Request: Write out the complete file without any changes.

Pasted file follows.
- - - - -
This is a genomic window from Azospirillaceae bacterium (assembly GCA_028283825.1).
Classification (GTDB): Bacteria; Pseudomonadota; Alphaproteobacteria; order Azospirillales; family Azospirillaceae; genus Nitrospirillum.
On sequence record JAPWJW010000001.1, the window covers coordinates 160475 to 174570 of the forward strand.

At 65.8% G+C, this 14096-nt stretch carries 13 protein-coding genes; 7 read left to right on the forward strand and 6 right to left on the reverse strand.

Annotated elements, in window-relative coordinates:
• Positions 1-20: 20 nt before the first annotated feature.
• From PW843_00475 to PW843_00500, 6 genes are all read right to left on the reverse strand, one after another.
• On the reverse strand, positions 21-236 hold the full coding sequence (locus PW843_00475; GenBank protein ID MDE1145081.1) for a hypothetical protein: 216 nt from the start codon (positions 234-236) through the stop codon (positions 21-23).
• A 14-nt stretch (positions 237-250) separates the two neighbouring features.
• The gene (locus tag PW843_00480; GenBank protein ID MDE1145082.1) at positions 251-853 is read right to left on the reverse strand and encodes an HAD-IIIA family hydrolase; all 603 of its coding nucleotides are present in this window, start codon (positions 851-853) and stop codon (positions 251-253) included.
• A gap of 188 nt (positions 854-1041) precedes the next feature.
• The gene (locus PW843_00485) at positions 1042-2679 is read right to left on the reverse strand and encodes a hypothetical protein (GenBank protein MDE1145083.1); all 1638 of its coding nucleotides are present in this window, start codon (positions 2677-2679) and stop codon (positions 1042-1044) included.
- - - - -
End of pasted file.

This is a genomic window from Azospirillaceae bacterium (assembly GCA_028283825.1).
Classification (GTDB): Bacteria; Pseudomonadota; Alphaproteobacteria; order Azospirillales; family Azospirillaceae; genus Nitrospirillum.
On sequence record JAPWJW010000001.1, the window covers coordinates 160475 to 174570 of the forward strand.

At 65.8% G+C, this 14096-nt stretch carries 13 protein-coding genes; 7 read left to right on the forward strand and 6 right to left on the reverse strand.

Annotated elements, in window-relative coordinates:
• Positions 1-20: 20 nt before the first annotated feature.
• From PW843_00475 to PW843_00500, 6 genes are all read right to left on the reverse strand, one after another.
• On the reverse strand, positions 21-236 hold the full coding sequence (locus PW843_00475; GenBank protein ID MDE1145081.1) for a hypothetical protein: 216 nt from the start codon (positions 234-236) through the stop codon (positions 21-23).
• A 14-nt stretch (positions 237-250) separates the two neighbouring features.
• The gene (locus tag PW843_00480; GenBank protein ID MDE1145082.1) at positions 251-853 is read right to left on the reverse strand and encodes an HAD-IIIA family hydrolase; all 603 of its coding nucleotides are present in this window, start codon (positions 851-853) and stop codon (positions 251-253) included.
• A gap of 188 nt (positions 854-1041) precedes the next feature.
• The gene (locus PW843_00485) at positions 1042-2679 is read right to left on the reverse strand and encodes a hypothetical protein (GenBank protein MDE1145083.1); all 1638 of its coding nucleotides are present in this window, start codon (positions 2677-2679) and stop codon (positions 1042-1044) included.